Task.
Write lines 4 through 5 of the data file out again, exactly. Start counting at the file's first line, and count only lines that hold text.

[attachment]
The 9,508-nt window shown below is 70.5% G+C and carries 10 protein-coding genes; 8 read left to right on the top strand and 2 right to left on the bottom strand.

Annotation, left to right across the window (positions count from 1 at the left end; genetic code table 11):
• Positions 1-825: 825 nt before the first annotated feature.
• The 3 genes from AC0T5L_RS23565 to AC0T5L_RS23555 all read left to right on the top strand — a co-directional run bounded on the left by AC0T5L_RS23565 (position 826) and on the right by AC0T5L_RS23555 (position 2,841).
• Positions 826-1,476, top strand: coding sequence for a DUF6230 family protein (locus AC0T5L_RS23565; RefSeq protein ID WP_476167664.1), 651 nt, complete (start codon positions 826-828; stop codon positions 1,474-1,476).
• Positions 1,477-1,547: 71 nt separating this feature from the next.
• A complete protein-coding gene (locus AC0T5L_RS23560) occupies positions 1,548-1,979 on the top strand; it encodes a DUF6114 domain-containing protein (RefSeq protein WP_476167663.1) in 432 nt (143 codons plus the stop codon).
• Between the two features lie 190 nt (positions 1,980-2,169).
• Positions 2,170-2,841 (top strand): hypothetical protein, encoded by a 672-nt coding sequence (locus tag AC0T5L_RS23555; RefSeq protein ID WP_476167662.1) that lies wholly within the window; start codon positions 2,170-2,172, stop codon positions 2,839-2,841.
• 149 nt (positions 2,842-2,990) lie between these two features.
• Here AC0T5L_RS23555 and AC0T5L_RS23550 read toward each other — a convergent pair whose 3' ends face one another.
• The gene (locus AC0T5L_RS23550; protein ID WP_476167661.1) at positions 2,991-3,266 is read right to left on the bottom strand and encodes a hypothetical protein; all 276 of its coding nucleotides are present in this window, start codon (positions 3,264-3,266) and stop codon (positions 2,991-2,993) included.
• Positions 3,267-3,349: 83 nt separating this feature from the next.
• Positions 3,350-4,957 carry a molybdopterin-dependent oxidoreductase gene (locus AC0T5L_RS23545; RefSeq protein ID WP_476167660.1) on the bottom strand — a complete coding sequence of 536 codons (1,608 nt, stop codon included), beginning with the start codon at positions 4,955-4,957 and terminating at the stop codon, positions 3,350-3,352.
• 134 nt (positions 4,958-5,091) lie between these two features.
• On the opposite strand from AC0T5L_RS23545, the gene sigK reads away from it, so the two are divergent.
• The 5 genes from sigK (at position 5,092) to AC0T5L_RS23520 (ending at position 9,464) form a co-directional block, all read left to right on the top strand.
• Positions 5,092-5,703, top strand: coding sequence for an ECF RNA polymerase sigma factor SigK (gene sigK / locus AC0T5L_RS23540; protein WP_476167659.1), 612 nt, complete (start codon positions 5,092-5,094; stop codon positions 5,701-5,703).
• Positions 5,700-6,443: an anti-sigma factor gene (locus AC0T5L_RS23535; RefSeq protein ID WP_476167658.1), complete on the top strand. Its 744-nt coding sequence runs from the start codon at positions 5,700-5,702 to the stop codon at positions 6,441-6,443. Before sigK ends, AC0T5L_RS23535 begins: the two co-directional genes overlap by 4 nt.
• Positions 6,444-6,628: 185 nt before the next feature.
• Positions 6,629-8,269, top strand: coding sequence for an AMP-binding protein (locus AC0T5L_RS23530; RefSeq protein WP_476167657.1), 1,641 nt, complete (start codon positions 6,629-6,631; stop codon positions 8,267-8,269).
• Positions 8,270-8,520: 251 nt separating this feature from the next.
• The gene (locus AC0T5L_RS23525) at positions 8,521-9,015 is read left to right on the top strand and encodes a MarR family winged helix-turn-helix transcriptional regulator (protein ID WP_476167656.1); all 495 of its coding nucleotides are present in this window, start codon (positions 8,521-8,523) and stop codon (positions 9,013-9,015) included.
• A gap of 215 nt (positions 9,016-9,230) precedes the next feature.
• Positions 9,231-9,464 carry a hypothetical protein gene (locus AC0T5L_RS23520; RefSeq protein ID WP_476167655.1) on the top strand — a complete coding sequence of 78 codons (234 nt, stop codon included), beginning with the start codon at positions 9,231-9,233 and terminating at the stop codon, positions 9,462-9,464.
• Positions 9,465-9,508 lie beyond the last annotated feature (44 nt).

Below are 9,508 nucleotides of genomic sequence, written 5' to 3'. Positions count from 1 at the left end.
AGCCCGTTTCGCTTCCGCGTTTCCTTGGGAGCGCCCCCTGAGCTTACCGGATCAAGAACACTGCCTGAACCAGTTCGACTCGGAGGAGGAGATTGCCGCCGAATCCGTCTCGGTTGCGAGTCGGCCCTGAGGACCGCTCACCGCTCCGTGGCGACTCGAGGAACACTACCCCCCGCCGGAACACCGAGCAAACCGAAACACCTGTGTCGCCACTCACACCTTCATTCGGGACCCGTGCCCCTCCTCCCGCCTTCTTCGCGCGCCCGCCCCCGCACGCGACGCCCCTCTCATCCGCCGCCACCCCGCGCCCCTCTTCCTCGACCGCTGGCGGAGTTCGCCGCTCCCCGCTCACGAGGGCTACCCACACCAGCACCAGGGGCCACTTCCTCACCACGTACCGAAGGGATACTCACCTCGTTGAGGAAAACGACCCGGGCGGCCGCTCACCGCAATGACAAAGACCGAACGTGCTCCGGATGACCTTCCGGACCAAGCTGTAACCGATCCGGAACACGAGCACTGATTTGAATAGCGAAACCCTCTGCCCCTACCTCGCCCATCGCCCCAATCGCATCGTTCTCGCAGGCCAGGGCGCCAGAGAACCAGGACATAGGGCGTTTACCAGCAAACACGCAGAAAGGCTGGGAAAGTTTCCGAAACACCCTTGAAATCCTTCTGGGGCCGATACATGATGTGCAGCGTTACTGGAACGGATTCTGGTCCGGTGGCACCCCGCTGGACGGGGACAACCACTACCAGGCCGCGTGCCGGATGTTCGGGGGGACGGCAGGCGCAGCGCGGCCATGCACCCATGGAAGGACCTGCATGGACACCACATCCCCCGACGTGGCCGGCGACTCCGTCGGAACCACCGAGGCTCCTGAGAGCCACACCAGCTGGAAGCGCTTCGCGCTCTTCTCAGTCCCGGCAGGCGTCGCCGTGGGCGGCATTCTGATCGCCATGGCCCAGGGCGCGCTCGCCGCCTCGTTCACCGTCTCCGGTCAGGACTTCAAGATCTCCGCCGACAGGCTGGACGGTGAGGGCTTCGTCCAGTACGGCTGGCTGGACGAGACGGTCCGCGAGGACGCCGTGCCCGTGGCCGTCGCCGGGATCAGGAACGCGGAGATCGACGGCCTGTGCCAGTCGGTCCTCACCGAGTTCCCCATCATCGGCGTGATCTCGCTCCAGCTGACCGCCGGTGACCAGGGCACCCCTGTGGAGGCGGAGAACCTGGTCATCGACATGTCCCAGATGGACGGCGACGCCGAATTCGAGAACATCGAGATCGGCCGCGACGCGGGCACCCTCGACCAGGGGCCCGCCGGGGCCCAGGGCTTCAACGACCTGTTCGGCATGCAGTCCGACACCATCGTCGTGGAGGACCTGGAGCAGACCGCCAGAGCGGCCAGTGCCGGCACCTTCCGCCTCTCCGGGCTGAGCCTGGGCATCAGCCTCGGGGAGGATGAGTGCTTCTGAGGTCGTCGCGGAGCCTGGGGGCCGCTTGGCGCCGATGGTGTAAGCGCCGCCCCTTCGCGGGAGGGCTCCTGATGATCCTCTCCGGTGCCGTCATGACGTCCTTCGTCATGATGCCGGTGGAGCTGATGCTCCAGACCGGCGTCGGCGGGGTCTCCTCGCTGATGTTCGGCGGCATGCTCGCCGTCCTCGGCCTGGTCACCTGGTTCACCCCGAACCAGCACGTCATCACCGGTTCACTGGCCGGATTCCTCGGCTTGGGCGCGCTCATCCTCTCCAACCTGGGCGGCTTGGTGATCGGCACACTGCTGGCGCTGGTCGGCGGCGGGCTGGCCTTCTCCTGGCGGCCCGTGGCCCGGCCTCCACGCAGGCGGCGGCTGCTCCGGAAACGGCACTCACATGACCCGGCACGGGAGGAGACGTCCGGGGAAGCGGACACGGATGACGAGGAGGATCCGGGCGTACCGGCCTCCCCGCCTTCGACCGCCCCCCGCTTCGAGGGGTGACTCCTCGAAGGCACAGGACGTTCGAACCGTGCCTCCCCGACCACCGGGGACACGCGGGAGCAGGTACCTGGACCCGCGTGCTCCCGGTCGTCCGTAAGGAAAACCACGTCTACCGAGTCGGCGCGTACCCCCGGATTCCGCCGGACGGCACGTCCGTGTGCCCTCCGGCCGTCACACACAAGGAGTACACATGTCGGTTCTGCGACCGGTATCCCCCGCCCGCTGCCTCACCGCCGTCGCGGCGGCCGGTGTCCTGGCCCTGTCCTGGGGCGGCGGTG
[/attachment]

• The 3 genes from AC0T5L_RS23565 to AC0T5L_RS23555 all read left to right on the top strand — a co-directional run bounded on the left by AC0T5L_RS23565 (position 826) and on the right by AC0T5L_RS23555 (position 2,841).
• Positions 826-1,476, top strand: coding sequence for a DUF6230 family protein (locus AC0T5L_RS23565; RefSeq protein ID WP_476167664.1), 651 nt, complete (start codon positions 826-828; stop codon positions 1,474-1,476).